Types of Bail
There are 5 unique types of bail, although some of them are used less generally than others. Let’s start with the a lot frequent ones.
Cash bail means that the accused will pay the complete total volume of bail in cash. Sometimes the court accepts exams or even a credit card.
Also referred to as a bail bond in Houston, a surety bond can be used for any total volume of bail, but it is particularly useful when the accused can’t pay for to pay his or her bail. This type of bail usually consists of a friend or relative of the accused contacting a bail agent, also regarded as a bail bondsman. A bail agent is backed by a distinctive type of insurance coverage producer referred to as a surety producer and pledges to pay the complete value of the bond if the accused doesn’t seem in court. In return, the bail agent expenses his consumer a 10 percent premium and collects some sort of collateral (i.e. a title to a house, car or motorboat, or jewelry or electronics).
By getting a friend or relative involved, the bail agent hopes that the defendant feels compelled to seem in court, considering that this friend or relative is in all probability paying the bail agent’s premium and has collateral on the line. The bail agent’s bond is also at stake, and if the defendant doesn’t seem in court (regarded as skipping or jumping bail), then it can be the agent who’s responsible for paying the whole bond. If the defendant skips a court date, the bail agent, and even the loved ones or close friends of the defendant, might search for out a bounty hunter, assuming it’s legal in that state.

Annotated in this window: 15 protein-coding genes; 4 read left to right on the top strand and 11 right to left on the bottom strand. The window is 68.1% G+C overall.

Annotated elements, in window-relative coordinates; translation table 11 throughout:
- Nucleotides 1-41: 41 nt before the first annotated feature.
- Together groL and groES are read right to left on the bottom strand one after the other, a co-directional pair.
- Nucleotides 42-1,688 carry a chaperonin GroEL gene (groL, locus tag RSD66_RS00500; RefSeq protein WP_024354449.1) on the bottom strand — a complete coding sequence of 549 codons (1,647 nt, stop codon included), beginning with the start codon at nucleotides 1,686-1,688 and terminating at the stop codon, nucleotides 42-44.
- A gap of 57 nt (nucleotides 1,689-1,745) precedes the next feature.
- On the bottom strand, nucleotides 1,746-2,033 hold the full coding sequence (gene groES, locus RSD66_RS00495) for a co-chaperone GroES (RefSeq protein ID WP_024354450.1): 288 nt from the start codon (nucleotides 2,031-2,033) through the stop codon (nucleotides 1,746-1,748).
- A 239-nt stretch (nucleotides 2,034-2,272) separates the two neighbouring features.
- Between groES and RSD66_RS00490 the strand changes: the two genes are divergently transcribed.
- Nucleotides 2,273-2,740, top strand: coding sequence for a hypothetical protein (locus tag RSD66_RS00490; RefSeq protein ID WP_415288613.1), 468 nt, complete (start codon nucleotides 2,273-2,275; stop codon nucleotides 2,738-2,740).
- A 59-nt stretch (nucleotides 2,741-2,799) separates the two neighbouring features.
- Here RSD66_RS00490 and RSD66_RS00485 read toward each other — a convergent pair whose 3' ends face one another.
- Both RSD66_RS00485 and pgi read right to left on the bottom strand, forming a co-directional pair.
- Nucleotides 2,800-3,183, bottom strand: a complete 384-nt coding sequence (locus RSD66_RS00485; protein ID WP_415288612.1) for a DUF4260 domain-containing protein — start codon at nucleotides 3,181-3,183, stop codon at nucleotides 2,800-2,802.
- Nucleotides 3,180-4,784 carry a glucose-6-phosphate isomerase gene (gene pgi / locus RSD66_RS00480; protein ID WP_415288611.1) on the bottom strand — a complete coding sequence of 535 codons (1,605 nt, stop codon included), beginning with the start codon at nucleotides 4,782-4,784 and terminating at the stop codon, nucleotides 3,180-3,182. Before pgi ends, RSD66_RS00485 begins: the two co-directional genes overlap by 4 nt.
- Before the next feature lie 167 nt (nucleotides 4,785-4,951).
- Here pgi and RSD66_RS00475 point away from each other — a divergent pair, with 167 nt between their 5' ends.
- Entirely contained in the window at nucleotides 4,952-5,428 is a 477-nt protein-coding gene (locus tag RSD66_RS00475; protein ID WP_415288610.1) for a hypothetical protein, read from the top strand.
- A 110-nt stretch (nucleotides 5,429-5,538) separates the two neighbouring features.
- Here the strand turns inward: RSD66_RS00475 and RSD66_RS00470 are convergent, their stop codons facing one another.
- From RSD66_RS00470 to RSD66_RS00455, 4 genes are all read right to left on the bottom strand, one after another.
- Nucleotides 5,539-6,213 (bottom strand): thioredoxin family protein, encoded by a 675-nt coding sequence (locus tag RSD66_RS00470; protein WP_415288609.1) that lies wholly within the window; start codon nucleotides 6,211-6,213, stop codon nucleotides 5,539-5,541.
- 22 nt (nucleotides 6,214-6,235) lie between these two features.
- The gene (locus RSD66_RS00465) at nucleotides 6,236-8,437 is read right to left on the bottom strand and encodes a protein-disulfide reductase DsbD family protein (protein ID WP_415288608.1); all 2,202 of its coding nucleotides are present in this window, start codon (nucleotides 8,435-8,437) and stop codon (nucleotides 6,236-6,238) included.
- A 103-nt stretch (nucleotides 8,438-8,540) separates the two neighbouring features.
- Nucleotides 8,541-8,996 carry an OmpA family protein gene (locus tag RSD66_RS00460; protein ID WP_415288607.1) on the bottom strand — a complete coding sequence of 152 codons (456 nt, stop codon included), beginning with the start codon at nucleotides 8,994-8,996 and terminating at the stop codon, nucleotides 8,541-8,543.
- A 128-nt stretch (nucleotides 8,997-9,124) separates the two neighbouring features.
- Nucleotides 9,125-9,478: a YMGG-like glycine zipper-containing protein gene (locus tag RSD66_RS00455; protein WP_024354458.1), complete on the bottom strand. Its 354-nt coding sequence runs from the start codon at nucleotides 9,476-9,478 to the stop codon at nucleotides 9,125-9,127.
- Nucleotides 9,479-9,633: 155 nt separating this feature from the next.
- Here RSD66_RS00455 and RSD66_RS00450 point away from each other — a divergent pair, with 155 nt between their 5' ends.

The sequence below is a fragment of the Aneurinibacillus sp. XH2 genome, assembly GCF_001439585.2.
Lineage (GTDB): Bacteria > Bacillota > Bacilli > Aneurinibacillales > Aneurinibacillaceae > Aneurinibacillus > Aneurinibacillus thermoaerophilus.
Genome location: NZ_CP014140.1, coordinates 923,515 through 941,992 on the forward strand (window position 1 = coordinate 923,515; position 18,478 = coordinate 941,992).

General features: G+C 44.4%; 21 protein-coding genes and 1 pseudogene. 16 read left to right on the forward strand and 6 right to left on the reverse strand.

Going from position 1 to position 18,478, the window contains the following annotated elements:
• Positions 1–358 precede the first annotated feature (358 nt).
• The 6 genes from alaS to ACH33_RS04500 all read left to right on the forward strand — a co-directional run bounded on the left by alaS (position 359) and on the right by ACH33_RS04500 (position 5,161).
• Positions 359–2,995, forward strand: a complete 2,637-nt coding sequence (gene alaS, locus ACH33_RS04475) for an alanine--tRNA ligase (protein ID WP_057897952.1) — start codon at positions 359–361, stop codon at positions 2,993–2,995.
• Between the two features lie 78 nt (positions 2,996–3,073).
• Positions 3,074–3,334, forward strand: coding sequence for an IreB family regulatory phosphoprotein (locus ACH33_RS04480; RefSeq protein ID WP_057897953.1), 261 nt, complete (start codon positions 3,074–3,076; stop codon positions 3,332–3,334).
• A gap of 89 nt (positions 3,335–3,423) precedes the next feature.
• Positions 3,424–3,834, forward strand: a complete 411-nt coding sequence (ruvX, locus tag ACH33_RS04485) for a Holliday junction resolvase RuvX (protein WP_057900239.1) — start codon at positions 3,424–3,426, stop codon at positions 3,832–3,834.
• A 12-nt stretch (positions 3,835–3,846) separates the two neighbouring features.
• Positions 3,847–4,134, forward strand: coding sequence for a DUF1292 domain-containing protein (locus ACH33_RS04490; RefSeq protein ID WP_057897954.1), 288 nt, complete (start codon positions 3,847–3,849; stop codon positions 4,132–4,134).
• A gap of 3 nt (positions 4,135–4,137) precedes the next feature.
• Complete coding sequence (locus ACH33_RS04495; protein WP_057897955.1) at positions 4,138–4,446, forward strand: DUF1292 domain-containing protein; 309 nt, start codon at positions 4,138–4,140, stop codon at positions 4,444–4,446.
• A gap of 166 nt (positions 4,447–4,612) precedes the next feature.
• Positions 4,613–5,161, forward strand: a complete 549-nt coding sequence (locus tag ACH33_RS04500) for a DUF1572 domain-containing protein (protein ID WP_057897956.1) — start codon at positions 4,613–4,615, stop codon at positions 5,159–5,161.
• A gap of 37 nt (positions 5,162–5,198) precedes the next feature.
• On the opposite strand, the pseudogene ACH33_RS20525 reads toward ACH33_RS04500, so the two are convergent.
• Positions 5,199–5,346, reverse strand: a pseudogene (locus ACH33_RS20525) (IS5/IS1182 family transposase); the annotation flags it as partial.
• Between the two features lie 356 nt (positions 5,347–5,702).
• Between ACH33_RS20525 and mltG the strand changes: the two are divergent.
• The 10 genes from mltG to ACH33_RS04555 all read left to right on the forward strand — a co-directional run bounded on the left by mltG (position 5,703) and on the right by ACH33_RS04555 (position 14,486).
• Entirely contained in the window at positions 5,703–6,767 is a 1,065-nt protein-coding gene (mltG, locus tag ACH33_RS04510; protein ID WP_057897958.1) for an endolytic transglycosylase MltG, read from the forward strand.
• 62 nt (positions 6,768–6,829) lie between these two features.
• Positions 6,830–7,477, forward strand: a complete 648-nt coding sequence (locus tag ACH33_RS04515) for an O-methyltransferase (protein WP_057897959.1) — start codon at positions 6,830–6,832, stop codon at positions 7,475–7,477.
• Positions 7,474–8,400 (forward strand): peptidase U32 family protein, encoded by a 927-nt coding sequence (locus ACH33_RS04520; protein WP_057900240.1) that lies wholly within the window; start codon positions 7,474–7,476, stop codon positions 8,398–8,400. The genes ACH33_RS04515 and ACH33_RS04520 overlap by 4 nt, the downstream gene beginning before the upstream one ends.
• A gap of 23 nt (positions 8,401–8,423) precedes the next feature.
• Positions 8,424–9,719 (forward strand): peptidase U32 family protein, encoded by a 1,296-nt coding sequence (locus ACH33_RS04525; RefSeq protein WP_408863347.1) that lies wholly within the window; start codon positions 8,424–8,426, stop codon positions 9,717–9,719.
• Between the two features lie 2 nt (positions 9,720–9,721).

Release on Citation (Cite Out)
In some cases, an officer can not book a suspect at all but can alternatively issue a citation stating that the accused should seem in court. Although this approach is less complete than leading a suspect to a police sta and executing the formal booking procedure, it enables the arresting officer to focus on landing more serious offenders.
Release on Own Personal Recognizance
A decide may also pick to release a suspect on his own recognizance, which means that he is responsible for exhibiting up for court dates and does not have to pay bail. Personal recognizance is normally only allowed when the charge consists of a reasonably minor, nonviolent criminal offense and if the defendant is not regarded as a danger to any individual else or a flight risk — which means that it’s really not likely that the individual can flee and not seem for his or her court date.
Sometimes a defendant can provide some house to act as a bond. In these cases, the court gets a lien (essentially a legal declare) on the house in the total volume of the bail. If the defendant doesn’t show up for his court appearances, the court can foreclose on the house to recover the forfeited bail.